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Network and communication

Network: A computer network is a collection of computers and hardware components

interconnected by communication channels that allow sharing of resources and information

Types of Network:
Local Area Network(LAN)
Metropolitan Area Network(MAN)
Wide Area Network(WAN)

LAN: When computers located within a small geographical area such as office or a University
Campus are connected together we call it a Local Area Network.
MAN: The geographical range of MAN is bigger than LAN. It covers a small city.
WAN: Wide area network span broad geographical distances, ranging from several miles
to across entire continents. WAN may consist of a combination of switched and dedicated
Lines, microwaves, and satellite communication.

Types of LAN
Client-server: A client server LAN consists of the requesting microcomputers, called
clients, and the supplying devices that provides the services, called servers. The server is
a powerful computer that manages shared devices and software. Example file server,
database server.

Peer-to-peer: In a peer-to-peer LAN all microcomputers on the network communicate

directly with one another without the help of a server. This is less expensive than a client-
server LAN and works effectively with up to 25 computers and thus appropriate for small

Components of a LAN
LANs are made up of the following components:
Connection or cabling system
Microcomputers with interface cards
Network operating systems
Other shared devices
Bridges and gateways
[ For details see the book by Huthcinson and Sawyer, chapter 8]

Uses of Computer Networks

Business Applications
1. First goal is the resource sharing to make all programs, equipment, and specially data
available to anyone on the network without regard to the physical location of the resource
and the user.
2. A computer network can provide a powerful communication medium among

3. Many companies are doing business electronically with other companies, especially
suppliers and customers.
4. Doing business with consumers over the Internet.

Home Applications
Some of the popular uses of the Internet for home users are as follows:
1. Access to remote information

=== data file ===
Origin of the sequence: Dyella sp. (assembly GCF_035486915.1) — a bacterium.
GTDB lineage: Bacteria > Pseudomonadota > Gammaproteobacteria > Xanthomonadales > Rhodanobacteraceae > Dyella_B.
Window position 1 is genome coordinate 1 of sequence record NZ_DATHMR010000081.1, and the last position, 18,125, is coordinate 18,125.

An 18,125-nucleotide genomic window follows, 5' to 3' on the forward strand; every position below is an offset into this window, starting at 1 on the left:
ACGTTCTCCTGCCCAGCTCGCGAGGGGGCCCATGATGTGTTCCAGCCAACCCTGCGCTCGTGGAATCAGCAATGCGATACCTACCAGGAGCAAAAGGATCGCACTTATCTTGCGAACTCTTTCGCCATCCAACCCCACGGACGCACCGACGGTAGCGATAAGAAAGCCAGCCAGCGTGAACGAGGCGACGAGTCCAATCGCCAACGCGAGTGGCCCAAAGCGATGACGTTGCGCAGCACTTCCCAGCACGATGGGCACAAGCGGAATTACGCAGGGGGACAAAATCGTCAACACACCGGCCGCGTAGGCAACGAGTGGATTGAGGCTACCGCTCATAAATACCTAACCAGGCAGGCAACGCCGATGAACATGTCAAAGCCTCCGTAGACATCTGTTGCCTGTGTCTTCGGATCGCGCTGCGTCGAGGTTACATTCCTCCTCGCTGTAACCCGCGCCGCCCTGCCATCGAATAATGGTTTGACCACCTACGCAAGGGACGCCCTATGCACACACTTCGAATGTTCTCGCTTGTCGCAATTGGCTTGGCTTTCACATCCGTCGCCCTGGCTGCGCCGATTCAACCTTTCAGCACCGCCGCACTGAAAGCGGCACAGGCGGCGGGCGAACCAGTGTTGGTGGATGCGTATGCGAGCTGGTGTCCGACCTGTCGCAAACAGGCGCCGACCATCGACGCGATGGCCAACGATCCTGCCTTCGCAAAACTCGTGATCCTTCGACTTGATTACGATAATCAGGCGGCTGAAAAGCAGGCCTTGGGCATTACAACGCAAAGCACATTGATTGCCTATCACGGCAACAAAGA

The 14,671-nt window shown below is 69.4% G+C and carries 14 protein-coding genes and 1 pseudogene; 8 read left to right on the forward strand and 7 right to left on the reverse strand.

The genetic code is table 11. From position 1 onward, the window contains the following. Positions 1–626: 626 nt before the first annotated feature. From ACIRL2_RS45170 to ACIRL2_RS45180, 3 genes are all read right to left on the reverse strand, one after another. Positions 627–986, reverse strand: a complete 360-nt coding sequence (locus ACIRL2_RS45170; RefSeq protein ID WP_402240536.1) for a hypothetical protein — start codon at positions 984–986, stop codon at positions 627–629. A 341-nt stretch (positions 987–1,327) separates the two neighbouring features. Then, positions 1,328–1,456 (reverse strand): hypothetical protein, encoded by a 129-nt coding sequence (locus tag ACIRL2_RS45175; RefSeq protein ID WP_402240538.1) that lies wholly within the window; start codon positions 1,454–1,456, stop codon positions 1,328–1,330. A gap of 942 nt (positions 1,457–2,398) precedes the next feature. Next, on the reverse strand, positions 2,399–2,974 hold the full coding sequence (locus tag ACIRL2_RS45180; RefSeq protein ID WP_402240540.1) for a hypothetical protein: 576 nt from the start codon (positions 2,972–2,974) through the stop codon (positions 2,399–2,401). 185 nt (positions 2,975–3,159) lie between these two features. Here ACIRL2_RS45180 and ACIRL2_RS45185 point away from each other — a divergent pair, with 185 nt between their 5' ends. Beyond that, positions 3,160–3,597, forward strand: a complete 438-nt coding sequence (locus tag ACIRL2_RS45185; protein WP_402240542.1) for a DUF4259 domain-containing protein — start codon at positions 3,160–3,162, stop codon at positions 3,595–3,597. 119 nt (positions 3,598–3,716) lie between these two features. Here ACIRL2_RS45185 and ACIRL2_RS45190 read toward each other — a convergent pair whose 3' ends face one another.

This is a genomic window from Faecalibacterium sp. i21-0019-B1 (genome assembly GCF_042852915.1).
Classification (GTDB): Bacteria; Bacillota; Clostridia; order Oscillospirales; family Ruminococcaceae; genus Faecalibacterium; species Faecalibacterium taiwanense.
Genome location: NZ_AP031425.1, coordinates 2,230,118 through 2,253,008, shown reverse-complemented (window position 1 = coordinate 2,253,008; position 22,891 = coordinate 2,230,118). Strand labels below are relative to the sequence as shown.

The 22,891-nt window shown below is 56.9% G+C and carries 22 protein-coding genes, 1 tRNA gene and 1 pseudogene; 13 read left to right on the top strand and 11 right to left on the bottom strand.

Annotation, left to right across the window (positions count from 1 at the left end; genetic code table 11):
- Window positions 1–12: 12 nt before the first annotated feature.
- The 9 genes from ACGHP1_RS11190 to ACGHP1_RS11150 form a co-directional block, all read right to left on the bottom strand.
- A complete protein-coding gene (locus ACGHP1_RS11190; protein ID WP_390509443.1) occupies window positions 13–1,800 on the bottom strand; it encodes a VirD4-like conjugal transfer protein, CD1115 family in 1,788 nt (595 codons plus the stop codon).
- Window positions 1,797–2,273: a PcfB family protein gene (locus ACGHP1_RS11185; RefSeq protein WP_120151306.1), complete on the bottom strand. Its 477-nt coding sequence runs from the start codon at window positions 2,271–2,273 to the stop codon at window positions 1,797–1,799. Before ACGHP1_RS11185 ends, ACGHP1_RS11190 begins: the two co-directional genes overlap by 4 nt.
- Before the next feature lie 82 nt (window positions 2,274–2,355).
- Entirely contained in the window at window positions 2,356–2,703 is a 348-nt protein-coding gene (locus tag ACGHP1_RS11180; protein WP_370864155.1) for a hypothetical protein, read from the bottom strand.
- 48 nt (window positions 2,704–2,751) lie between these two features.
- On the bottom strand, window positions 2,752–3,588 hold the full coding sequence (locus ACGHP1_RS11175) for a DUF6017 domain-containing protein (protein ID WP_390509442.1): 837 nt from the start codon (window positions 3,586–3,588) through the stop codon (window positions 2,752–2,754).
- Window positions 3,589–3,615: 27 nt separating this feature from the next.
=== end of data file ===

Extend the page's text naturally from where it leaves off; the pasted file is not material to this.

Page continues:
2. Person-to-person communication
3. Interactive entertainment
4. Electronic Commerce
Mobile users

People on the road and sea may use their portable electronic equipment to send and
receive telephone calls, faxes, electronic mail, surf the web, access remote files, and log
on to the remote machines.

Social issues
A popular feature of many networks is newsgroups or bulletin boards whereby people can
exchange messages with like-minded individuals.

Network Topology
Network Topology refers to the physical data path that traffic takes across the network.
Three basic types of topologies are bus, star and ring.
Bus Topology
In a bus topology
Each node is connected to a common cable called a bus.
Each node has a unique address.
All nodes will receive a message, but only the addressed node is to respond.
If one node is down, the network is still available.
Fewer wires or lines are needed.
Difficult to administer/troubleshoot.
Limited cable length and number of stations.
If there is a problem with the cable, the entire network goes down.
Performance degrades as additional computers are added or on heavy traffic.

Fig: Bus topology

Star Topology
In a star topology a central host computer connected to a number of small computers or
terminals. This topology is useful for applications where some processing must be
centralized and some can be preformed locally.
Good performance
Easy to set up and to expand.
Any non-centralized failure will have very little effect on the network

If the central host computer is down, the network will come to standstill.

Ring Topology
In a ring topology all computers are connected by a closed loop in a manner that passes
data in one direction from one computer to another.
Data is quickly transferred.
The transmission of data is relatively simple as packets travel in one direction only.
Adding additional nodes has very little impact on bandwidth
The main disadvantage of a ring is larger communication delays if the number of nodes

Model of Connectivity for networks

Reference model: A reference model is a generic framework for thinking about a
Protocol: A protocol is a statement that explains how a specific task will be performed.
Open system Interconnect (OSI) Model: OSI model is an international reference model
developed by the International Standard Organization (ISO) for linking different types of
computers and networks.

The OSI model is made up of seven layers

Application Layer Application Layer